Monday, January 21, 2013

Baghdad in Singapore, 'Development' in Mecca - work, heritage, religion and of course... food!

I went down to Singapore again for some legal work last weekend. I may gripe and bitch, I may moan and sigh, but truth be told, I like working. It gives me a sense of purpose, an urgency that is sometimes missing in my life. Sometimes it is a telephone call from a customer that actually wakes me up from my mid-morning 'oh-what-am-I-gonna-do-now' procrastination. But don't tell my customers that... they might want a legal fee rebate.

We had problems telling the Singaporean clientele where to meet us. "700 Beach
 We said, and they would normally ask, "Yes la... but what is the name of
the building?"
 The name of the office tower is actually 700 Beach, being also the address.
Funny how things that should make life simpler ends up making it
a little more complicated. He he he.

But it was not all work of course. After a tiring but well-sorted day, we headed down to the Arab Street locality of Singapore. And I took some pictures also...

Alex, our head of property and banking. Awake until 2.00am sorting out the
contracts and signing schedules for tomorrow's session. I could barely keep my
eyes open by then. Over the weekend we sorted out 39 signings with an approximate
contract value of a hair below RM40 million. Our client would be happy.
Next morning, if you are a local of Jalan Sultan, you would find me at a restaurant
called The Sultan's Kitchen. If it was anywhere else in the world, such an outlet
would probably be selling Indian Muslim, Arab or Turkish food. But as it turns out
it was entirely Chinese. I had a strong cup of coffee to wake me up. As I sat outside
I saw an old Chinese man making his round collecting cans of soft (and hard) drinks
at the garbage bins outside for recycling money. It is a poignant reminder that even
in this very rich city state, there is poor among us, always. I think Jesus said that.
So that is my Jesus thought for the day.
In the evening, we walked the famous Arab Street, and wandered into the small
alleys and side streets nearby. We found a Haji Lane. And it was one way, so
we made our way as per the arrow...
There appears to be something going on down there. House techno music were
booming and crowds of people were mingling. This calls for further investigation
of two men with some time to spare in this city of lions.
People (mostly young kids and two weather-beaten lawyers) were standing around
shuffling and dancing in that I-don't-really-know-how-to-dance-but-I-will-fidget
-a little-so that-people-will-think-I-may actually-know-how-to-dance sorta way.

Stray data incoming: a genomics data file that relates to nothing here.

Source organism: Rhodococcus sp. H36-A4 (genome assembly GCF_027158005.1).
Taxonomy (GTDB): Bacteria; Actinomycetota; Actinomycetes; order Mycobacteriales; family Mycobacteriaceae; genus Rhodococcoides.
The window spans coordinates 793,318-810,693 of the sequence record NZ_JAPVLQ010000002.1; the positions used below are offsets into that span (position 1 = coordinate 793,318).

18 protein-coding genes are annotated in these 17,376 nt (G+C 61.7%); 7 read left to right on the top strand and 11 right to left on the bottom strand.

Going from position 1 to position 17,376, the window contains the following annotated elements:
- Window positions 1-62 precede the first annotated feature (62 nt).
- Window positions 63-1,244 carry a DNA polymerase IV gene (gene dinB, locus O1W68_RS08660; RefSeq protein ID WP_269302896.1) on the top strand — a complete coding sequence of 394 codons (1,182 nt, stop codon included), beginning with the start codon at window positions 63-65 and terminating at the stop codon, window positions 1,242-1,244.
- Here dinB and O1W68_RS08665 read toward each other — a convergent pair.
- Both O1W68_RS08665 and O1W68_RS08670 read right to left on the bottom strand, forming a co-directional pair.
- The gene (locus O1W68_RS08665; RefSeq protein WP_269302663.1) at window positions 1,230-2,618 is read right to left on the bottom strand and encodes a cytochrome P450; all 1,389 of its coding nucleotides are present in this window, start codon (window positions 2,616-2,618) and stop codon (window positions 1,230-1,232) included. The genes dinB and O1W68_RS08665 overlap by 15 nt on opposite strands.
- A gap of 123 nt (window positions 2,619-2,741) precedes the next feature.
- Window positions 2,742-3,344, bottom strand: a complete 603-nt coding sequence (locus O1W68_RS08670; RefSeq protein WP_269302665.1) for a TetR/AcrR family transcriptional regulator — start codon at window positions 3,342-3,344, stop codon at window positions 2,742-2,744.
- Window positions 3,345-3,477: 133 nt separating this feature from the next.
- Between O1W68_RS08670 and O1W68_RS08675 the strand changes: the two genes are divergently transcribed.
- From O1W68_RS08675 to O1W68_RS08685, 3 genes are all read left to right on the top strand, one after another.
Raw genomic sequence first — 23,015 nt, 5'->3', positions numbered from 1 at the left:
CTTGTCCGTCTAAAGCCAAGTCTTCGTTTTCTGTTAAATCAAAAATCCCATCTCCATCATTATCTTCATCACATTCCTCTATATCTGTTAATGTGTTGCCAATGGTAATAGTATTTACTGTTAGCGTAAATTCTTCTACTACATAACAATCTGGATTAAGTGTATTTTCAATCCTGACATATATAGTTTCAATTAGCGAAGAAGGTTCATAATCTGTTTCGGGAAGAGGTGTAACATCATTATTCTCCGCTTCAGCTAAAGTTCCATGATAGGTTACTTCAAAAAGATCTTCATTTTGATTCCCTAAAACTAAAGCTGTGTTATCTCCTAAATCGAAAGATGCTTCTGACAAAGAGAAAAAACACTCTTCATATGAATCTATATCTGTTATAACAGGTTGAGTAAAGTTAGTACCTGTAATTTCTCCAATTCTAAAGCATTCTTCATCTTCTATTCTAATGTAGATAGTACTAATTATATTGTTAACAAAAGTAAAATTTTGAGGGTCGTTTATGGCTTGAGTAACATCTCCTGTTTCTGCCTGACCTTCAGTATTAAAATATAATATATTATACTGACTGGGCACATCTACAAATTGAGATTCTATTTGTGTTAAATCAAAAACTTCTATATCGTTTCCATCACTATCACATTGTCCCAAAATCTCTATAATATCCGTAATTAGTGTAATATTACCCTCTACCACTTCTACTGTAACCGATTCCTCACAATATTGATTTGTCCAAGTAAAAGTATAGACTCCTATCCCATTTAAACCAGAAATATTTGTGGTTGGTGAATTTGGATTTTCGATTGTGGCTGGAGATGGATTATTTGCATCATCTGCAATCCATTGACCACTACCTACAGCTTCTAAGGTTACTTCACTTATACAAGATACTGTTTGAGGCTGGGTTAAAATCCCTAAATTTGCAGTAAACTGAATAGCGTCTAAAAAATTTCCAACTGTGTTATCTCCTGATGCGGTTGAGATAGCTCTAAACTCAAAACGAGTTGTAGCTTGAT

I call it the zombie shuffle. There was also a depressing realization by myself that me
and Alex were probably the oldest geezers in the vicinity. But Alex didn't mind at all.
Alex is a man with no emotions whatsoever.
I really wanted to get up close to take some shots of that fancy turntable that
the DJs were playing with. But I was too shy and this is the closest I approached
the Red-Bull sponsored street music team.
Who says there is no old culture in Singapore? Alex reckon that this cozy little
neighbourhood would soon be demolished to build towering condo apartments,
shopping malls and office blocks. But I don't think so. I really don't believe that the
Singaporean government (being the overbearing super micro-managing behemoth
that is is) is the kinda of organization that would overlook a neighbourhood to be
developed. For what it's worth, they have actually encouraged (and enforced) a
time-capsule in this Bugis district. So you would still find quaint old shops with
quaint old entrance and grill. I like.
And in the centre of it all is the Sultan Mosque, a declared national monument
(and still operating mosque) since 1976. In Mecca, the Arabs have gone ahead to
annihilate the old hotels and small street shops around the Masjidil Haram (where
resides the Holy Kaaba) to build grandiose hotels, shopping malls and a gigantic
clock tower overlooking the Muslim world's number one place and focus of worship.
Again, ironic how the secular Singaporeans know better how to treat their Sultan Mosque.
We finally ended up here before heading back to the hotel. This little itsy bitsy
tea shop is reputed to sell the best cheap milk tea in Singapore. But I must report
that I cannot agree with such an assessment. The Kampong Glam restaurant across
the street serves better tea. But then again, that is my taste...
For supper I bought curry puff (or karipap in our dialect), a pastry
with curried chicken and potato fillings. It was a bit bland for our
Malaysian tongue. There is Alex, looking in disbelief at the size of
the karipap. And truly the proportion of this humble street food was
a wonder to behold. As we stood up to walk back, a stranger passed by and
said that we shouldn't waste food like that, because we still left some karipap
on the plate. Alex actually brought back the leftover to eat as
we walked back.
You dont' have to go to Baghdad to get to Baghdad Street.
On the way back to our budget accommodations to rest.
I haven't written for a couple of days already. Alhamdulillah, I am happy to be in Kuala Lumpur. Singapore was fun and interesting (which is good because it looks like I may have to go down again this coming weekend), but there is of course no place like home. 

Don't you agree, sunshine?

wa min Allah at-taufiq

Hate has no place in Islam
Love will show the Way

1 comment:

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